Inside the federal court in Brooklyn on Thursday, U.S. prosecutors said the Chinese government is paying people living in the U.S. to spy on, harass and intimidate Chinese dissidents. Craig Miller and Derrick Taylor were charged in such a plot.
Miller has been at the Department of Homeland Security for 15 years. Taylor worked at DHS before retiring and becoming a private investigator. Prosecutors allege the pair obstructed justice by plotting to obtain information from a restricted federal law enforcement database.
According to court documents, a Chinese operative hired Taylor to obtain private and personal information about several Chinese dissidents living in the U.S. The sensitive information included passport photos, flight records, even immigration records.
Taylor then enlisted the help of Miller to obtain the information from a private database. Taylor paid Miller for his help in the theft, according to prosecutors. Both Taylor and Miller were accused of lying to the FBI when they were confronted.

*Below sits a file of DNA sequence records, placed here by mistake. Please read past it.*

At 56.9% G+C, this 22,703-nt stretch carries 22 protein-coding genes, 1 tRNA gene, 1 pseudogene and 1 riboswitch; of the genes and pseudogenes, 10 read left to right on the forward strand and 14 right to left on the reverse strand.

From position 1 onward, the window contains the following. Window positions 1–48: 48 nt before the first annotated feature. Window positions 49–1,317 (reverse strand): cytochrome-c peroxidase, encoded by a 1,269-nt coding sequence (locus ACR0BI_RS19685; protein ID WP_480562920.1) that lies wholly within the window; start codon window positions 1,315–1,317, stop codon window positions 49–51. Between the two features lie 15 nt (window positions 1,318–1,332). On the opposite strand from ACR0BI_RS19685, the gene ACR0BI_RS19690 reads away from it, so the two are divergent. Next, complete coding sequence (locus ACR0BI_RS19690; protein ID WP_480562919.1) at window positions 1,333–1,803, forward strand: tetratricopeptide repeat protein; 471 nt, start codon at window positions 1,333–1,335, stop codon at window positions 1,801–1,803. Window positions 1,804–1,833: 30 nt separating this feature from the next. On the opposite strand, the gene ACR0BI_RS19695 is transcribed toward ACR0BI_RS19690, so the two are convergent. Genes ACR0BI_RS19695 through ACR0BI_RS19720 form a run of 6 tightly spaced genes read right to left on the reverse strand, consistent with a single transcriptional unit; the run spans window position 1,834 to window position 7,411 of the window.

The indictments against the two are part of a case involving a China-based technology company and a plot to destroy the artwork of a dissident artist.
A sculpture depicting Chinese President Xi Jinping as a coronavirus molecule was demolished last year. No charges have been filed for vandalism, though.
As for Taylor and Miller, their arraignment is yet to be scheduled. The two men are among the latest defendants indicted in a wide-ranging probe of what American officials call an increasingly aggressive effort by the Chinese government to seek out, silence and threaten pro-democracy activists abroad.
The Associated Press contributed to this report.